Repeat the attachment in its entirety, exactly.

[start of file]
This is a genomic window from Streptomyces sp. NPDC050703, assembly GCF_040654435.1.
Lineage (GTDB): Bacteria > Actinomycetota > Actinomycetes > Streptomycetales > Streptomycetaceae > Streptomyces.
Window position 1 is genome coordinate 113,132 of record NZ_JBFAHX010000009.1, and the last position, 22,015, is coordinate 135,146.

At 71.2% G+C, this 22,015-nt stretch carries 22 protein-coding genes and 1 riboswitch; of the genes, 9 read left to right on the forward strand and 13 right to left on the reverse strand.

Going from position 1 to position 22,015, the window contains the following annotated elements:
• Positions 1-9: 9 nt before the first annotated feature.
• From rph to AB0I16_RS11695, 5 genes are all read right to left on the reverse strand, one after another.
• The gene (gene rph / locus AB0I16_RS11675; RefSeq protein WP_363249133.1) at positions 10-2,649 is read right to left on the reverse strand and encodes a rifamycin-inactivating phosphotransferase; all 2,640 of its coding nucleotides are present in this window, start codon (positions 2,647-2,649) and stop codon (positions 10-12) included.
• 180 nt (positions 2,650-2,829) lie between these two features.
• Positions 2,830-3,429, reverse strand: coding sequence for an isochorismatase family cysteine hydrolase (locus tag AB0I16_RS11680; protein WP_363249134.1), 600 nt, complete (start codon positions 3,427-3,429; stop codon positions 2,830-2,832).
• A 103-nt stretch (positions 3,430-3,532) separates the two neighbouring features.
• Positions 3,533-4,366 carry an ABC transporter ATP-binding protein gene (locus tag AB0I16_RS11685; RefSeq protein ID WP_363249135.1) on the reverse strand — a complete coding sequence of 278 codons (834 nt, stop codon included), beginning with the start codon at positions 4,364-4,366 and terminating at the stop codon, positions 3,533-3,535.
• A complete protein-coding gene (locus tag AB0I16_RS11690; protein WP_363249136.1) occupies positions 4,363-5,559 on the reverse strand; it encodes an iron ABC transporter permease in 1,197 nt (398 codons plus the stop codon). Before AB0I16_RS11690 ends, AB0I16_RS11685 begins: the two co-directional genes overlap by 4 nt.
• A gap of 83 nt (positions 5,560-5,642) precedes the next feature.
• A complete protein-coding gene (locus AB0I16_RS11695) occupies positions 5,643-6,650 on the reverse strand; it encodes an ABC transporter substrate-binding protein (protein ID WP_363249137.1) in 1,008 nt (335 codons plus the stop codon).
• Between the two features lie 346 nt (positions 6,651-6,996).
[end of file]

This is a genomic window from Streptomyces sp. NPDC050703, assembly GCF_040654435.1.
Lineage (GTDB): Bacteria > Actinomycetota > Actinomycetes > Streptomycetales > Streptomycetaceae > Streptomyces.
Window position 1 is genome coordinate 113,132 of record NZ_JBFAHX010000009.1, and the last position, 22,015, is coordinate 135,146.

At 71.2% G+C, this 22,015-nt stretch carries 22 protein-coding genes and 1 riboswitch; of the genes, 9 read left to right on the forward strand and 13 right to left on the reverse strand.

Going from position 1 to position 22,015, the window contains the following annotated elements:
• Positions 1-9: 9 nt before the first annotated feature.
• From rph to AB0I16_RS11695, 5 genes are all read right to left on the reverse strand, one after another.
• The gene (gene rph / locus AB0I16_RS11675; RefSeq protein WP_363249133.1) at positions 10-2,649 is read right to left on the reverse strand and encodes a rifamycin-inactivating phosphotransferase; all 2,640 of its coding nucleotides are present in this window, start codon (positions 2,647-2,649) and stop codon (positions 10-12) included.
• 180 nt (positions 2,650-2,829) lie between these two features.
• Positions 2,830-3,429, reverse strand: coding sequence for an isochorismatase family cysteine hydrolase (locus tag AB0I16_RS11680; protein WP_363249134.1), 600 nt, complete (start codon positions 3,427-3,429; stop codon positions 2,830-2,832).
• A 103-nt stretch (positions 3,430-3,532) separates the two neighbouring features.
• Positions 3,533-4,366 carry an ABC transporter ATP-binding protein gene (locus tag AB0I16_RS11685; RefSeq protein ID WP_363249135.1) on the reverse strand — a complete coding sequence of 278 codons (834 nt, stop codon included), beginning with the start codon at positions 4,364-4,366 and terminating at the stop codon, positions 3,533-3,535.
• A complete protein-coding gene (locus tag AB0I16_RS11690; protein WP_363249136.1) occupies positions 4,363-5,559 on the reverse strand; it encodes an iron ABC transporter permease in 1,197 nt (398 codons plus the stop codon). Before AB0I16_RS11690 ends, AB0I16_RS11685 begins: the two co-directional genes overlap by 4 nt.
• A gap of 83 nt (positions 5,560-5,642) precedes the next feature.
• A complete protein-coding gene (locus AB0I16_RS11695) occupies positions 5,643-6,650 on the reverse strand; it encodes an ABC transporter substrate-binding protein (protein ID WP_363249137.1) in 1,008 nt (335 codons plus the stop codon).
• Between the two features lie 346 nt (positions 6,651-6,996).